A couple of weeks ago, I wrote a blog post talking about developments in braille technology that were making the devices “smarter” and more capable of common functions and features that we find on our smart phones and tablets today. Pretty much, braille notetakers are now being designed based on the Android operating system (and even Windows 10), opening up better integration with internet-, connectivity-, and productivity-related tasks commonplace in education today. Moreover, millions of apps are now available for download.
Now, those developments are awesome, but what about our peers and friends who use their functional vision on a daily basis, not braille and auditory information? Today’s post is for the folks out there who are primarily visual in their access to work and the environment, and we will target a topic familiar to most in the visual impairments (VI) community: video magnifiers.
Now, some of you might be asking yourselves, “What is a video magnifier?” Video magnifiers are devices in the VI community that use a video camera to view and zoom in on objects and text, displaying, adjusting contrast, and enlarging them on a monitor so that they can be identified or read. If you’ve been around the field for a while, you might remember devices like this that used large CRT monitors and separate overhead cameras; these could only view materials placed under the camera, and some of you may have even pushed them around your school on carts! You might also remember these devices better by their more antiquated name, “CCTV”. I prefer to use the term “video magnifier” when referring to today’s devices, since the phrase is just so much more straightforward.
Today, video magnifiers are highly diverse in their feature sets, with many filter and contrast options, reading guides, flat screens, optical character recognition technology, and near/distance/self-viewing modes. There are desktop versions that stay in one set location, portable versions like the APH Visiobook that can be moved around pretty easily in the school environment, handheld models for quick viewing of information, and models that are cameras only that connect to monitors or laptops. The following mostly addresses issues I find with desktop and portable video magnifiers.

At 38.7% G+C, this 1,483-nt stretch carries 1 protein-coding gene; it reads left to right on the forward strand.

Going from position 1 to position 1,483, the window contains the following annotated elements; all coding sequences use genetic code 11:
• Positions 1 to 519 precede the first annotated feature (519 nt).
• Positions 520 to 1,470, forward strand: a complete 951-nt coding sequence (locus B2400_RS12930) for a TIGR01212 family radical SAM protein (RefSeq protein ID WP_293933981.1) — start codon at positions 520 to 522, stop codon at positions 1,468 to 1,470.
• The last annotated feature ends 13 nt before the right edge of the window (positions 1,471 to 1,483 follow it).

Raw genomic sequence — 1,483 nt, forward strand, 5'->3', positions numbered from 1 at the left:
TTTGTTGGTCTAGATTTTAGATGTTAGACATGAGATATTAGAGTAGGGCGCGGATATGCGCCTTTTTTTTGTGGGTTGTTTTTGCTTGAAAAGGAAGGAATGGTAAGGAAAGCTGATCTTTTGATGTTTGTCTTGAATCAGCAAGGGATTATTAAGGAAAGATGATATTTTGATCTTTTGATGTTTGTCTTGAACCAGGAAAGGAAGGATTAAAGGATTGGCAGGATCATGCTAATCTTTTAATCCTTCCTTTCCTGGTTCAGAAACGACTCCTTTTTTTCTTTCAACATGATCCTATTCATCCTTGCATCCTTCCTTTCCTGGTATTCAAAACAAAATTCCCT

Even with the vast array of features one can find with video magnifiers of the last few years, the one thing about them is that they are dedicated devices with no additional functionality besides providing augmented visual access to materials and the environment. That is, these devices do not easily work alongside common classroom tasks like Google Classroom, taking digital notes, and screen-sharing with the teacher’s computer.
One new device that I am intrigued by is the Humanware Connect 12. This device is essentially an Android tablet with some proprietary video magnifier apps and functions designed by Humanware, paired with an optional wireless digital camera. More specifically, it has a high definition tablet camera capable of near magnification, a wireless digital camera for distance viewing, and the ability to access nearly all of the learning content (online or in-app) that a student may encounter in a school setting. Furthermore, the Connect 12 is an Android device, and it will continually receive software updates from Humanware to stay current in its features and software support. I can personally testify to this, as my Prodigi Connect 12, the first generation version of this device, has already received an update to the latest Prodigi app software. Lastly, all of this functionality is wrapped up into a very portable form factor that folds up much like a laptop, easily moved around a classroom and from room to room.
All in all, the Connect 12 is a great first step towards integrating longstanding video magnifier functionality into a familiar platform that has the connectivity capabilities students today require to best participate in their curriculum. Better yet, Humanware has partnered with the American Printing House for the Blind to make this device available to students using Federal Quota funds; the APH version is called the MATT Connect.